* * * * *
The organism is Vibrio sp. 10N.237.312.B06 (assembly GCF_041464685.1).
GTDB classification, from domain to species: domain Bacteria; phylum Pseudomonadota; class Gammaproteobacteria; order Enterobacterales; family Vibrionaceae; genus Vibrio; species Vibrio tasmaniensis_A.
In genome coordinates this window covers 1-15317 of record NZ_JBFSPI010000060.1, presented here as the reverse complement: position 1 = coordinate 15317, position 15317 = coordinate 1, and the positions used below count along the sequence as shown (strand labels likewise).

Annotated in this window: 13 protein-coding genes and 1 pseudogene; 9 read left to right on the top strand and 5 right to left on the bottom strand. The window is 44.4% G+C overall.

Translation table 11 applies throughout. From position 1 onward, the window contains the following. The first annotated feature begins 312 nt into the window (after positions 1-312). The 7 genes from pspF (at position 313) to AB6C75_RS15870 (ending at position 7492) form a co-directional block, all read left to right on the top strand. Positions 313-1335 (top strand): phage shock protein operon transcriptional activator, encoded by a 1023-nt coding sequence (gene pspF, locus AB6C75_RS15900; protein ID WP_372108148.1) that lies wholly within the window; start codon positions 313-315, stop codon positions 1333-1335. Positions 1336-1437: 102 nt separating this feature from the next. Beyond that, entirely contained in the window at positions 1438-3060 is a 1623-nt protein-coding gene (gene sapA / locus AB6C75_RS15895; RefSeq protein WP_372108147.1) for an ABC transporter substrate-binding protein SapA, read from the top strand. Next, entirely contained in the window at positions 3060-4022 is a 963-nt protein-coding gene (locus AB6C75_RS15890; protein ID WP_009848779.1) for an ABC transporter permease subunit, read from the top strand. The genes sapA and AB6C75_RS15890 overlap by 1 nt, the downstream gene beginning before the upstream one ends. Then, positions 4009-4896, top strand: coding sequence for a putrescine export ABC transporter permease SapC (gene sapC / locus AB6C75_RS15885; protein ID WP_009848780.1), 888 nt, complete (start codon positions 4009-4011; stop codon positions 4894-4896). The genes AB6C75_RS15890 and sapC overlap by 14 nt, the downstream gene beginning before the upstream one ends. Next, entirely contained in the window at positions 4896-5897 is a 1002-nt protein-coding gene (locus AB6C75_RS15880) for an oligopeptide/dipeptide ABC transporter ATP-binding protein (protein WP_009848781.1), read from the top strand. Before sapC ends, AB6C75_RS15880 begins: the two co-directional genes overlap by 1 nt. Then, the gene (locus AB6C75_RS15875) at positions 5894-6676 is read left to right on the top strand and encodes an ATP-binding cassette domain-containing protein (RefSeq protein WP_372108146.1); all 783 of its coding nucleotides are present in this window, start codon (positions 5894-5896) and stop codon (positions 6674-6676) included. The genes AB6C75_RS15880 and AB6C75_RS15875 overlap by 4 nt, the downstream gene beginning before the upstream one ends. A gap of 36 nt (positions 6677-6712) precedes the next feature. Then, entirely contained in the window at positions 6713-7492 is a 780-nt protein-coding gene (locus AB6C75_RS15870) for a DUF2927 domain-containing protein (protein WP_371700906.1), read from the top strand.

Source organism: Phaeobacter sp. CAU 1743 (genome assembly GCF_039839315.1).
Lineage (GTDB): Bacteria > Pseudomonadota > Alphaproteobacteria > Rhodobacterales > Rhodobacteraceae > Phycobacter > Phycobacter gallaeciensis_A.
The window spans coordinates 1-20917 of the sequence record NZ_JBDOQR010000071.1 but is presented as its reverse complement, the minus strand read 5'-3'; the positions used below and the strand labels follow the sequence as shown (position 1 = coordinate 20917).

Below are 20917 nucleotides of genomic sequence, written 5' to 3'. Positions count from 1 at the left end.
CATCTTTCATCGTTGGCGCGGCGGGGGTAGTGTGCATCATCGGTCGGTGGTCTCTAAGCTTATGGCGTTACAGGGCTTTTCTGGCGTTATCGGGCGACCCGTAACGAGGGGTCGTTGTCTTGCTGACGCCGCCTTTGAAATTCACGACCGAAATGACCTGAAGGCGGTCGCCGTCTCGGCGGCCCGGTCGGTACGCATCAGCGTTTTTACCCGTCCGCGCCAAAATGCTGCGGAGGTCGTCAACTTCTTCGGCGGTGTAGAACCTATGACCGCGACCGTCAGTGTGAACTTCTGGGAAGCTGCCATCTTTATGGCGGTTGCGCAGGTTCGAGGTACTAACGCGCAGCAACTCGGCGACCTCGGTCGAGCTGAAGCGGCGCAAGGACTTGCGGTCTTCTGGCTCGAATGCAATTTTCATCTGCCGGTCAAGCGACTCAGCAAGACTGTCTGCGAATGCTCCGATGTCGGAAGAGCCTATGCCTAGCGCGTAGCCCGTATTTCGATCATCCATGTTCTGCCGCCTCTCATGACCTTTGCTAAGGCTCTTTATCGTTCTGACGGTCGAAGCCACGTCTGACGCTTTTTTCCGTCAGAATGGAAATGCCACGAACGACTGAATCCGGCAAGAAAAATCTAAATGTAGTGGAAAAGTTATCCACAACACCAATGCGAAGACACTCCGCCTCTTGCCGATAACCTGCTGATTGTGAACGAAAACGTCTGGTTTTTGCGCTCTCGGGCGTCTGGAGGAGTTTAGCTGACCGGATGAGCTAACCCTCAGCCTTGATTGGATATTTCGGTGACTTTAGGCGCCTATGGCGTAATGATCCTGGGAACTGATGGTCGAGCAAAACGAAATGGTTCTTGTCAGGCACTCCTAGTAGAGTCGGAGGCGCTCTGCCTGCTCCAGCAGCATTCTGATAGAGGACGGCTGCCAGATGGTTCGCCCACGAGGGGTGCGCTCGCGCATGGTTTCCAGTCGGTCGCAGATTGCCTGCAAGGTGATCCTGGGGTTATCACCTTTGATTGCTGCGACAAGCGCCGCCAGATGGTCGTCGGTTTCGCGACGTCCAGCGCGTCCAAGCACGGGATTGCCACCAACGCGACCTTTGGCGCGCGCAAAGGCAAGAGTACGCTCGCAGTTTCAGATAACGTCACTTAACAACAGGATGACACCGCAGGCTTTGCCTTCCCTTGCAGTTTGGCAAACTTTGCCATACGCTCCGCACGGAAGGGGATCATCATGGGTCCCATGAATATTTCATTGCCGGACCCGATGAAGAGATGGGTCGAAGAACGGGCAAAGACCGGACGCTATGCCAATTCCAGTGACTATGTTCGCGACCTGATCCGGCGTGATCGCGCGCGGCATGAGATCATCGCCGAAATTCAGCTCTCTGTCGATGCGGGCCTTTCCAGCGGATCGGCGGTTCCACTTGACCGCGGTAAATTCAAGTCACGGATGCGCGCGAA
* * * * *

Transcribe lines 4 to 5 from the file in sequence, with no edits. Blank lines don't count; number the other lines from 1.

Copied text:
Annotated in this window: 13 protein-coding genes and 1 pseudogene; 9 read left to right on the top strand and 5 right to left on the bottom strand. The window is 44.4% G+C overall.

Translation table 11 applies throughout. From position 1 onward, the window contains the following. The first annotated feature begins 312 nt into the window (after positions 1-312). The 7 genes from pspF (at position 313) to AB6C75_RS15870 (ending at position 7492) form a co-directional block, all read left to right on the top strand. Positions 313-1335 (top strand): phage shock protein operon transcriptional activator, encoded by a 1023-nt coding sequence (gene pspF, locus AB6C75_RS15900; protein ID WP_372108148.1) that lies wholly within the window; start codon positions 313-315, stop codon positions 1333-1335. Positions 1336-1437: 102 nt separating this feature from the next. Beyond that, entirely contained in the window at positions 1438-3060 is a 1623-nt protein-coding gene (gene sapA / locus AB6C75_RS15895; RefSeq protein WP_372108147.1) for an ABC transporter substrate-binding protein SapA, read from the top strand. Next, entirely contained in the window at positions 3060-4022 is a 963-nt protein-coding gene (locus AB6C75_RS15890; protein ID WP_009848779.1) for an ABC transporter permease subunit, read from the top strand. The genes sapA and AB6C75_RS15890 overlap by 1 nt, the downstream gene beginning before the upstream one ends. Then, positions 4009-4896, top strand: coding sequence for a putrescine export ABC transporter permease SapC (gene sapC / locus AB6C75_RS15885; protein ID WP_009848780.1), 888 nt, complete (start codon positions 4009-4011; stop codon positions 4894-4896). The genes AB6C75_RS15890 and sapC overlap by 14 nt, the downstream gene beginning before the upstream one ends. Next, entirely contained in the window at positions 4896-5897 is a 1002-nt protein-coding gene (locus AB6C75_RS15880) for an oligopeptide/dipeptide ABC transporter ATP-binding protein (protein WP_009848781.1), read from the top strand. Before sapC ends, AB6C75_RS15880 begins: the two co-directional genes overlap by 1 nt. Then, the gene (locus AB6C75_RS15875) at positions 5894-6676 is read left to right on the top strand and encodes an ATP-binding cassette domain-containing protein (RefSeq protein WP_372108146.1); all 783 of its coding nucleotides are present in this window, start codon (positions 5894-5896) and stop codon (positions 6674-6676) included. The genes AB6C75_RS15880 and AB6C75_RS15875 overlap by 4 nt, the downstream gene beginning before the upstream one ends. A gap of 36 nt (positions 6677-6712) precedes the next feature. Then, entirely contained in the window at positions 6713-7492 is a 780-nt protein-coding gene (locus AB6C75_RS15870) for a DUF2927 domain-containing protein (protein WP_371700906.1), read from the top strand.